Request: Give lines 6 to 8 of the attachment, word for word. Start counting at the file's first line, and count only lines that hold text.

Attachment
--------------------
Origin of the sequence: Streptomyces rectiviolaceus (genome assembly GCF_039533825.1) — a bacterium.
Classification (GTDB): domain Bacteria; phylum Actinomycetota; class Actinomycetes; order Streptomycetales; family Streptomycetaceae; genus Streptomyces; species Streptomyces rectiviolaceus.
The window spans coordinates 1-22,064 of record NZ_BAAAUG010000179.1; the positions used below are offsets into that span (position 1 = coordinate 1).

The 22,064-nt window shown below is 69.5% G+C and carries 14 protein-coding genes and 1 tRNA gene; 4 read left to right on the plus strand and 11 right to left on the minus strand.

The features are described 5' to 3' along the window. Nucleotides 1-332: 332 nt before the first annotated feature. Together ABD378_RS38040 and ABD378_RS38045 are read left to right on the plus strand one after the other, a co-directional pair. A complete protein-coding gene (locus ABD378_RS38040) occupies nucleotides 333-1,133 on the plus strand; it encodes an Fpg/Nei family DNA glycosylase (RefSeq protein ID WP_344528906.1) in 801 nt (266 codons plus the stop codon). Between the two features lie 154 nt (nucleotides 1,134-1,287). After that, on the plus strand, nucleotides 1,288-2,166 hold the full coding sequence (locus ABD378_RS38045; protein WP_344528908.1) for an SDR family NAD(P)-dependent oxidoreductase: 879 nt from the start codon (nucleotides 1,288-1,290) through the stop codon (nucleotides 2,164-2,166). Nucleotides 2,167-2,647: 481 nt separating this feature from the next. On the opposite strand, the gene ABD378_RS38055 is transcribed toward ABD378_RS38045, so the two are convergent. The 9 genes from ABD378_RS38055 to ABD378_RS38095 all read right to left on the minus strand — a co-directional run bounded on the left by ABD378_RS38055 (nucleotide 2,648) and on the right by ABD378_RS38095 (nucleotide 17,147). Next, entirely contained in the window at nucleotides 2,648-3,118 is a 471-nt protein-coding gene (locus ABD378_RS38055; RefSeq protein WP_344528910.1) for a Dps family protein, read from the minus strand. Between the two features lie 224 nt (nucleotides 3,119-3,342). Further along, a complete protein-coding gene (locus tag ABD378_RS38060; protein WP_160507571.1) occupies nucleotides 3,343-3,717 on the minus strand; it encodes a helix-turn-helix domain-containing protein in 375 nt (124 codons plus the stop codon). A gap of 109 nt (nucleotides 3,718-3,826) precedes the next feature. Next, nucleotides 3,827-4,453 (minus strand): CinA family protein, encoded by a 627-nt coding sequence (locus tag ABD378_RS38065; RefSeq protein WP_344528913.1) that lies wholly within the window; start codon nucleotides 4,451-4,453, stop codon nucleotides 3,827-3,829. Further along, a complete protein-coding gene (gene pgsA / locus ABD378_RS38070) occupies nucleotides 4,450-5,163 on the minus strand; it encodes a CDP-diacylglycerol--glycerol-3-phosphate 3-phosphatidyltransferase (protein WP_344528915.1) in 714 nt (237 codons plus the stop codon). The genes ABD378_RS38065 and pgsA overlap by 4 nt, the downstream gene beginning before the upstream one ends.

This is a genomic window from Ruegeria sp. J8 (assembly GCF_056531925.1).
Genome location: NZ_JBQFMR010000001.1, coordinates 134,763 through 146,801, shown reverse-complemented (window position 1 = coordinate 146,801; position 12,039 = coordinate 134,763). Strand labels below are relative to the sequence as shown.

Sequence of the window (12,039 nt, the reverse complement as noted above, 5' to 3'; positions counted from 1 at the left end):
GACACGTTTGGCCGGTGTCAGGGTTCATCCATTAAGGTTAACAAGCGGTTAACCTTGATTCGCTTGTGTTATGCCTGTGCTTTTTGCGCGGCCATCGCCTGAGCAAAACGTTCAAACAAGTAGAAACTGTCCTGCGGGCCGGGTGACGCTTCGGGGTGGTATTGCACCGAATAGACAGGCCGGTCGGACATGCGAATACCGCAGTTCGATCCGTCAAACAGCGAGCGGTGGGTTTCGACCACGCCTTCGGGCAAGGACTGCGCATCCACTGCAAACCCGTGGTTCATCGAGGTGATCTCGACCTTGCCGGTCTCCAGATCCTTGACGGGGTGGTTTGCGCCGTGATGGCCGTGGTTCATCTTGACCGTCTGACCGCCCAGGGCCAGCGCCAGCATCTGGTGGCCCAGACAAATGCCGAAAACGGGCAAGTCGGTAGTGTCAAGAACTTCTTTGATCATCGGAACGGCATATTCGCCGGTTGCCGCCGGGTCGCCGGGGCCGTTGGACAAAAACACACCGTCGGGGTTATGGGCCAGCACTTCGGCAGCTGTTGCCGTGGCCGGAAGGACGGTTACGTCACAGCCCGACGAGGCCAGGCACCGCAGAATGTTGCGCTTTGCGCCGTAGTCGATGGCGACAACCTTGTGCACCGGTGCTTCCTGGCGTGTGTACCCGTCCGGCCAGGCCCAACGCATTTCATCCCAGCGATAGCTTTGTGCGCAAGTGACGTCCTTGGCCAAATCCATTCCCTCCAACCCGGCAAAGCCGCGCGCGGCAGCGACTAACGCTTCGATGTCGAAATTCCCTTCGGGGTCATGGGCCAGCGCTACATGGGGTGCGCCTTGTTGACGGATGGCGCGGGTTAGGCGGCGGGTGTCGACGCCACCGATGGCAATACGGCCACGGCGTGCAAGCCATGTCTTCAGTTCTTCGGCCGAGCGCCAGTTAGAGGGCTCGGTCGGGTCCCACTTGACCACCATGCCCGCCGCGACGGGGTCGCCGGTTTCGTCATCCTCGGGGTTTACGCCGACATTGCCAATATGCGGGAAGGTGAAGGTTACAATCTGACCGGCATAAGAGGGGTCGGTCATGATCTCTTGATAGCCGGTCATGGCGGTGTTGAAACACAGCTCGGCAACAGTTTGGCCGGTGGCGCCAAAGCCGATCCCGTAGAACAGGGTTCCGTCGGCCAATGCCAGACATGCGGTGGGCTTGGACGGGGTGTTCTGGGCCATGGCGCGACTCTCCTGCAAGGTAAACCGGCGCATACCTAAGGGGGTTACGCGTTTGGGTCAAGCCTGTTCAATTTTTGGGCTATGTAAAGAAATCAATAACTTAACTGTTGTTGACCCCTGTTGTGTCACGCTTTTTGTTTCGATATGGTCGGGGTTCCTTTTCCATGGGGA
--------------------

This is a genomic window from Ruegeria sp. J8 (assembly GCF_056531925.1).
Genome location: NZ_JBQFMR010000001.1, coordinates 134,763 through 146,801, shown reverse-complemented (window position 1 = coordinate 146,801; position 12,039 = coordinate 134,763). Strand labels below are relative to the sequence as shown.

Sequence of the window (12,039 nt, the reverse complement as noted above, 5' to 3'; positions counted from 1 at the left end):